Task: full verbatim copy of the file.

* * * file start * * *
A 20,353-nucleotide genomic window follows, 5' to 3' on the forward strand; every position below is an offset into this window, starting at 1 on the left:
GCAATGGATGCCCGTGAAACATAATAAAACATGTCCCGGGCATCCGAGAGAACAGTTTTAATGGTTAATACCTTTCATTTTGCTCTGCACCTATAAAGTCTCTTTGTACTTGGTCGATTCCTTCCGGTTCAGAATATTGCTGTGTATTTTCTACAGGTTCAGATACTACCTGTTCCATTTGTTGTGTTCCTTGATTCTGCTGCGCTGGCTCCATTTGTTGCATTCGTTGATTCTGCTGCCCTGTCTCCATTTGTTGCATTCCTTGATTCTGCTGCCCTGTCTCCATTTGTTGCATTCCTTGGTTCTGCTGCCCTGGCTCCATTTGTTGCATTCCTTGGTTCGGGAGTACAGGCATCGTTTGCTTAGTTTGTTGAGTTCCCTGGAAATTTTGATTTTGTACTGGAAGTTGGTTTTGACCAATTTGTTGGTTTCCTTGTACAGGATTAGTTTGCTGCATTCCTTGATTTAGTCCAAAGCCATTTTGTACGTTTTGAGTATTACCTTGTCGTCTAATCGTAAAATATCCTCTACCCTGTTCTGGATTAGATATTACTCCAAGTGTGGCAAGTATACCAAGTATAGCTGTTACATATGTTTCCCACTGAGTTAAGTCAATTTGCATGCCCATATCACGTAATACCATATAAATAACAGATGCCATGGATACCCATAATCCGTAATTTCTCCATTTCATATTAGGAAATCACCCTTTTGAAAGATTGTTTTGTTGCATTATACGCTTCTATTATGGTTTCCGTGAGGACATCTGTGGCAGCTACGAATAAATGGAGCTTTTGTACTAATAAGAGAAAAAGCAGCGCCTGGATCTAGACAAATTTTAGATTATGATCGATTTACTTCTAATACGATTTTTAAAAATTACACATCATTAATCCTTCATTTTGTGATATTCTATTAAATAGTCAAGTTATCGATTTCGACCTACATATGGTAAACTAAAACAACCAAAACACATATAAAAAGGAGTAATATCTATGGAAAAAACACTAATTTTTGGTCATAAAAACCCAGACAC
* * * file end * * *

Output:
A 20,353-nucleotide genomic window follows, 5' to 3' on the forward strand; every position below is an offset into this window, starting at 1 on the left:
GCAATGGATGCCCGTGAAACATAATAAAACATGTCCCGGGCATCCGAGAGAACAGTTTTAATGGTTAATACCTTTCATTTTGCTCTGCACCTATAAAGTCTCTTTGTACTTGGTCGATTCCTTCCGGTTCAGAATATTGCTGTGTATTTTCTACAGGTTCAGATACTACCTGTTCCATTTGTTGTGTTCCTTGATTCTGCTGCGCTGGCTCCATTTGTTGCATTCGTTGATTCTGCTGCCCTGTCTCCATTTGTTGCATTCCTTGATTCTGCTGCCCTGTCTCCATTTGTTGCATTCCTTGGTTCTGCTGCCCTGGCTCCATTTGTTGCATTCCTTGGTTCGGGAGTACAGGCATCGTTTGCTTAGTTTGTTGAGTTCCCTGGAAATTTTGATTTTGTACTGGAAGTTGGTTTTGACCAATTTGTTGGTTTCCTTGTACAGGATTAGTTTGCTGCATTCCTTGATTTAGTCCAAAGCCATTTTGTACGTTTTGAGTATTACCTTGTCGTCTAATCGTAAAATATCCTCTACCCTGTTCTGGATTAGATATTACTCCAAGTGTGGCAAGTATACCAAGTATAGCTGTTACATATGTTTCCCACTGAGTTAAGTCAATTTGCATGCCCATATCACGTAATACCATATAAATAACAGATGCCATGGATACCCATAATCCGTAATTTCTCCATTTCATATTAGGAAATCACCCTTTTGAAAGATTGTTTTGTTGCATTATACGCTTCTATTATGGTTTCCGTGAGGACATCTGTGGCAGCTACGAATAAATGGAGCTTTTGTACTAATAAGAGAAAAAGCAGCGCCTGGATCTAGACAAATTTTAGATTATGATCGATTTACTTCTAATACGATTTTTAAAAATTACACATCATTAATCCTTCATTTTGTGATATTCTATTAAATAGTCAAGTTATCGATTTCGACCTACATATGGTAAACTAAAACAACCAAAACACATATAAAAAGGAGTAATATCTATGGAAAAAACACTAATTTTTGGTCATAAAAACCCAGACAC